Like Waiting for a Slow Pitch and Getting Supersoaked

Coming into this season looked more like a dive than a step.

Oh and by dive I mean cannonball. Maybe even a belly flop. Either way, I closed my eyes and hurled myself into the deep ocean of unknown.

James Vaughan

In our adolescent summers, my brother and I lived at the pool. First thing each morning, we put on our suits and rode our bikes to the Afton Village Swim Club.

We swam and swam, begrudgingly getting out for those dreadful ten minutes of adult swim. The only thing that could redeem that awful land prison: ice pops for a quarter. And it meant I could flirt with the lifeguards without feeling guilty about distracting them from their jobs. But mostly the ice pops.

At lunchtime, we went home to cook up Asian-inspired cuisine of Ramen noodles, then raced back to the pool, staying until after dark. We walked home with wobbly sea legs, limp from all that paddling and diving and splashing. The street lights wore shiny halos on those summer nights due to the copious amount of chlorine in my eyes.

We played a lot of games during the long pool days of summer. One in particular always stands out to me. 

One person jumps from the diving board while the other throws the ball, a foam NERF ball—it was the nineties. The point is to catch the ball mid-air and be awesome.

Whenever my turn on the diving board arrived, my brother always happened to get exhausted, and would rest at a conveniently placed float on the northeast end of the pool.

Ready, set, ju—and along came Chris floating by, “asleep” on his float.

“Faker!!!” I screamed with heels raised and toes pressed into the board as if to project my voice and further prove my allegations.

“FAKER!” I screamed louder. “Fak—” a piercing stream of water shot me in the face.

A cackle from below proved my brother had, in fact, not been sleeping on that float, but hiding a water gun until he got just the right angle to shoot me.

Vulnerable and exposed, no weapon, no shield, he got me.

I thought I did what I supposed to. Thought I was playing the game, and boom. H2Oed in the face. In front of the cute lifeguard, no less.

Recently, I crawled up on that diving board again, only this one is less real and more metaphorical.

I thought I’d been playing the game by the rules, doing the right thing—what was expected. I took risks, but by faith. One step in front of the other. I would get to the edge, take a deep breath, jump in the air, catch the ball thrown at me, and land safely into a pool of applause and fulfilled dreams and promised land, right?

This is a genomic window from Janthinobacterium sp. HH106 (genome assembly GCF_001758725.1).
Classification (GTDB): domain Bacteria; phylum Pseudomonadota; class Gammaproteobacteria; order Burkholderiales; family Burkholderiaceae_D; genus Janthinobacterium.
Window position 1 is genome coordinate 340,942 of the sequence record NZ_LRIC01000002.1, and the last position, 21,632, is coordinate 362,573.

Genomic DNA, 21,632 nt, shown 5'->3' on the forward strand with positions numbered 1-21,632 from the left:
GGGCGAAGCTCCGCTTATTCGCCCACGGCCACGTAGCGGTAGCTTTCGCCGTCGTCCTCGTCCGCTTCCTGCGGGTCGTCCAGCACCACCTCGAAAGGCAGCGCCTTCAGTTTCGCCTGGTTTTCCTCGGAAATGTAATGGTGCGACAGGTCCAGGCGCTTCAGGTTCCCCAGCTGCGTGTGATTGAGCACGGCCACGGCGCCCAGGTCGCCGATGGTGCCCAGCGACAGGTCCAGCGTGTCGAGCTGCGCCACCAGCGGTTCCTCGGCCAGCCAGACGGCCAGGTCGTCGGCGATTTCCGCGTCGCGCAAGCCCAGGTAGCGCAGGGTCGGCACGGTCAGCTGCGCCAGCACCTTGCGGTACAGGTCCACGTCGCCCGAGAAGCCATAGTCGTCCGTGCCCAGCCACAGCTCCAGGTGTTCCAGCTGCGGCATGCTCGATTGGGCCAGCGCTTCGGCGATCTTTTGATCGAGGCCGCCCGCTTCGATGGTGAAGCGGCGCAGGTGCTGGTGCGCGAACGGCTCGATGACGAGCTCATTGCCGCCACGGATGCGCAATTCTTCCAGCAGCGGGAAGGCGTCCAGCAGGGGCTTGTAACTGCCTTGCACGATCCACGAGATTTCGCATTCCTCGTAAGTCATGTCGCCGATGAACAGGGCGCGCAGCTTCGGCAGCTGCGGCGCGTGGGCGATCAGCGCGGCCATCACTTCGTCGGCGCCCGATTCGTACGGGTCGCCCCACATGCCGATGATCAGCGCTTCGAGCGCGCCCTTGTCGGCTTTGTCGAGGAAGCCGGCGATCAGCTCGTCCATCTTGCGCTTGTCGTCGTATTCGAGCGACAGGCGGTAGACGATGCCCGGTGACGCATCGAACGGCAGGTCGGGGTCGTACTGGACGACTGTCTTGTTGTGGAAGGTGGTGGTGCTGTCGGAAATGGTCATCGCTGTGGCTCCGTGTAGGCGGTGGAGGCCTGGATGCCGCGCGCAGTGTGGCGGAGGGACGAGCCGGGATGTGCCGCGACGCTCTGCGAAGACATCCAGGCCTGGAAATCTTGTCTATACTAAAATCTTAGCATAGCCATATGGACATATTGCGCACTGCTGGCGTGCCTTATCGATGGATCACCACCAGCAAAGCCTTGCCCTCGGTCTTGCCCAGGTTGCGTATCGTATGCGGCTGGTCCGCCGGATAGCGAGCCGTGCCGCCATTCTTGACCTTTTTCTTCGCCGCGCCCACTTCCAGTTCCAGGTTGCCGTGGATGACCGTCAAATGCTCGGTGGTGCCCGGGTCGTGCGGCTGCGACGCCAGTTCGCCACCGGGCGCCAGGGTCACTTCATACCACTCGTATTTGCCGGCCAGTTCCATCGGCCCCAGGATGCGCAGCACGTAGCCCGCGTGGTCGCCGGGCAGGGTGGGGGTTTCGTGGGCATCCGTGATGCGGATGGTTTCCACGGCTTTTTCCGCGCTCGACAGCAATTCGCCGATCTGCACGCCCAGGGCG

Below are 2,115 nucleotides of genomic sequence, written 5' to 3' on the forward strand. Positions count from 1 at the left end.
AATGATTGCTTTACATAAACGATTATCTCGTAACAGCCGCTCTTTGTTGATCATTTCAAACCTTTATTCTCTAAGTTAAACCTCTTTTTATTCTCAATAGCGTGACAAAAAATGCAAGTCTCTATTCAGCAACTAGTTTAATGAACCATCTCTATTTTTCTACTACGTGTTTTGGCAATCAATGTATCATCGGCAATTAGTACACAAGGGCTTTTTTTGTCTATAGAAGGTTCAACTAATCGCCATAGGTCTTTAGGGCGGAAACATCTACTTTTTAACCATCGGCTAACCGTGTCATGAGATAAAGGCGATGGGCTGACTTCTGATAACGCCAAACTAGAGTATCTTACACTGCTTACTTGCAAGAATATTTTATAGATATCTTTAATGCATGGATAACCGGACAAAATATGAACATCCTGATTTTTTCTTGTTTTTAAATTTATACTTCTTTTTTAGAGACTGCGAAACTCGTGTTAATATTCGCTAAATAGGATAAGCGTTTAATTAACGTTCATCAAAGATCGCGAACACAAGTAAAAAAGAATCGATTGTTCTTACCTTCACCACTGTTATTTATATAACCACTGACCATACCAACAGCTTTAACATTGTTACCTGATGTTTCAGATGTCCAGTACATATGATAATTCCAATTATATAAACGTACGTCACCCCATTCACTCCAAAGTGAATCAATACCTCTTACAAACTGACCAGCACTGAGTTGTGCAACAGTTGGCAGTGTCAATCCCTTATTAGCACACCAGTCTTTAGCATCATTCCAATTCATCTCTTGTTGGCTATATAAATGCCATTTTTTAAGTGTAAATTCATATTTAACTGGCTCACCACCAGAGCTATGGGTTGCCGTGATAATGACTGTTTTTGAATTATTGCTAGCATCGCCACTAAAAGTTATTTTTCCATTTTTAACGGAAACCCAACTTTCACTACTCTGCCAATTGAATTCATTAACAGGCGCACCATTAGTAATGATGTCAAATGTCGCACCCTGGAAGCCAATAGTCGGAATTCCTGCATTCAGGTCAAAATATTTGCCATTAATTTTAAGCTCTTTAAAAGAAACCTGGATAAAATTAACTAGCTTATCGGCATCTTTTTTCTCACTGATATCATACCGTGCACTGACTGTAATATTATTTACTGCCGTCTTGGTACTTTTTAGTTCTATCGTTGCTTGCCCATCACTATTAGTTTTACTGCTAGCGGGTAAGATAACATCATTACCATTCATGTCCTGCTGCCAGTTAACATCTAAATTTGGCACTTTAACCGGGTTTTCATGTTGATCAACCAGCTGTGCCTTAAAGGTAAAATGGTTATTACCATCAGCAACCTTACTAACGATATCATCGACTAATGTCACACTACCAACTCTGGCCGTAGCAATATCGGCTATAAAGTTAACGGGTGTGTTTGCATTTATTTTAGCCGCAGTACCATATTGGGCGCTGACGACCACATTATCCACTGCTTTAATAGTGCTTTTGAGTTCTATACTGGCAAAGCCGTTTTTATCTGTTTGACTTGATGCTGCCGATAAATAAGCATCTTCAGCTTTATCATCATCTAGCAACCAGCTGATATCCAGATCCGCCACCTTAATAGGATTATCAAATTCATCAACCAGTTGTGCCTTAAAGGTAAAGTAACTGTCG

Turns out, I got to the edge of the board, took a deep breath, took another deep breath, started to take the plunge, and instead of catching the soft, cushy NERF ball, I got plastered in the face by a Supersoaker and landed in a pool of unmet expectations.

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How many times do we expect because we have done all the right things, God will toss us a nice slow pitch, and instead it feels like he fakes us out with a shot in the face?

But God is not faking.

God, in the best way (that also happens to be painful, ugly, and messy), is reminding me of my desperate need for him.

At some point, I got to thinking I had a pretty good thing going.

That’s not to say I’m perfect. But I thought I heard the voice of God, thought I followed his lead. I thought I loved well, served well, prophesied and preached well. So where is my slow pitch and pool of promised land?

I’ve realized I don’t think he ever actually promised me a soft, cushy NERF ball. But he did promise he would be there. And if I would just climb the ladder, walk down the board, and jump, he would help me swim. And that’s what risk and trust is anyway.

It’s ditching entitlement and carrying gratitude.

Sometimes it’s splashing in the baby pool, getting familiar with the water. Other times it’s getting thrown right into the deep end, in the middle of it all. No matter, I believe he is not wasting our time or withholding promises. He is not tricking us into believing he is one thing when he’s another—we’re usually the ones pretending to be something we’re not.

He is father, redeemer, hope-fulfiller. He is kingdom creator and heart-seeker.

My head is barely above water most days, but I haven’t drowned yet. And I don’t expect I will, if I keep my eyes open to what he’s doing in the now, instead of complaining about what hasn’t turned out like I expected.

I haven’t drowned yet, and I don’t think you will either.

One day, our faith will be sight.

 

 

(photo credit: James Vaughn)

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Saving the Last for Last

Before Jennifer Lawrence became the girl on fire, I read the Hunger Games series. And I reread the books just before the release of the first movie.

Around the same time the Hunger Games film came out, a friend lent me a book. “If you loved the Hunger Games, you will love Divergent,” she assured me.

Another young adult novel about teenagers holding the fate of a postmodern dystopia in their hands? Oh you mean a poor man’s Hunger Games, right? Got it.